Wednesday, October 23, 2013

The Meaning or the Muse

Writing poetry is sometimes a hit-or-miss deal. As much as I would like to write in my notebooks every day, I often don’t have the time or inspiration to write daily. When I do sit down to write, I like a quiet room, a clean space to write, and some nudge of an idea. Sometimes, I’ll sit down at the kitchen table, close my eyes, pick up my pen, and hope the muse visits me.
John Milton in Paradise Lost invoked “Sing, Heavenly Muse.” For my purposes, the muse might visit as a song on Pandora or as a friendly Face book posting. Sometimes my sons will encourage me with their whimsical insights into life and culture. What I really want when I start a poem is to tap into some deep emotion, memory or image.
When my father died two years ago, I felt his loss deeply. The result was a poem called “Island Palette” which harked back to his years living on Anna Maria Island, Florida. My dad liked to paint and one morning when I was visiting, he brought out all of his pastels for me to look at. I was so touched by his wanting me to respond to his art. In the poem, I refer to a “a small bird on a branch.” As a young man, my father studied ornithology at Cornell University. Somehow my thinking back to his paintings also reminded me of his love for birds and that found its way into my poem.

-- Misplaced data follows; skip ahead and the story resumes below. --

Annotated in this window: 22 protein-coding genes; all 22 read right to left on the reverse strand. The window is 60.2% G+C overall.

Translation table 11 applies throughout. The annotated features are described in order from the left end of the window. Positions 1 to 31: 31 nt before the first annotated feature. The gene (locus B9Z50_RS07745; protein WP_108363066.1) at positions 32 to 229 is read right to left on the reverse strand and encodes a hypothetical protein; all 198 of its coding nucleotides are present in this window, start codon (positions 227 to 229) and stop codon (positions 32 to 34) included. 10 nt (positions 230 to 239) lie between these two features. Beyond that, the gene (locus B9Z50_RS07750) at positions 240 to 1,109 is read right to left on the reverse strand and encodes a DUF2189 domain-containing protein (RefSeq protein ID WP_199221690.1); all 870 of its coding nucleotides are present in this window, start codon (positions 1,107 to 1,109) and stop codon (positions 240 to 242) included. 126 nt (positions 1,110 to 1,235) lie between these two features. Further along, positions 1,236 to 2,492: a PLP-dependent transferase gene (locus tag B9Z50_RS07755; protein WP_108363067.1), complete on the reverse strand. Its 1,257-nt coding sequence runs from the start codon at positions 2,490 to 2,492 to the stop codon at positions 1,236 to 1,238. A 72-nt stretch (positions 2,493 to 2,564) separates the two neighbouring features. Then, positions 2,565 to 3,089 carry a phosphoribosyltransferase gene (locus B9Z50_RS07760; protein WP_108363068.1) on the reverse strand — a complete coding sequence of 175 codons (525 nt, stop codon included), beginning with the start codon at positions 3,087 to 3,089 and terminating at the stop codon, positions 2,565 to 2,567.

Of course, there are poems that somehow write themselves. When my twenty-year-old son, Neil, returned from a month long trip to Moldova to visit his girlfriend, he talked for two hours non-stop about his trip. It had been an arduous journey and he had been afraid for his safety in a foreign country. After he went to bed, I wrote down everything he told me. At the end of my poem, “Souvenirs of Moldova,” I wrote: “The bus drifts and curves/the long endless night/where boundaries are blurred/and the young man wakes/not knowing what country he is passing through/or when he can go home again.”
The pieces of my mind aren’t always linear or orderly. My poems often reflect the scrap work effect of my thoughts, but I love the freedom and “ah-ha” moments when writing. I also love that I have a vehicle to shape my experiences and memories.

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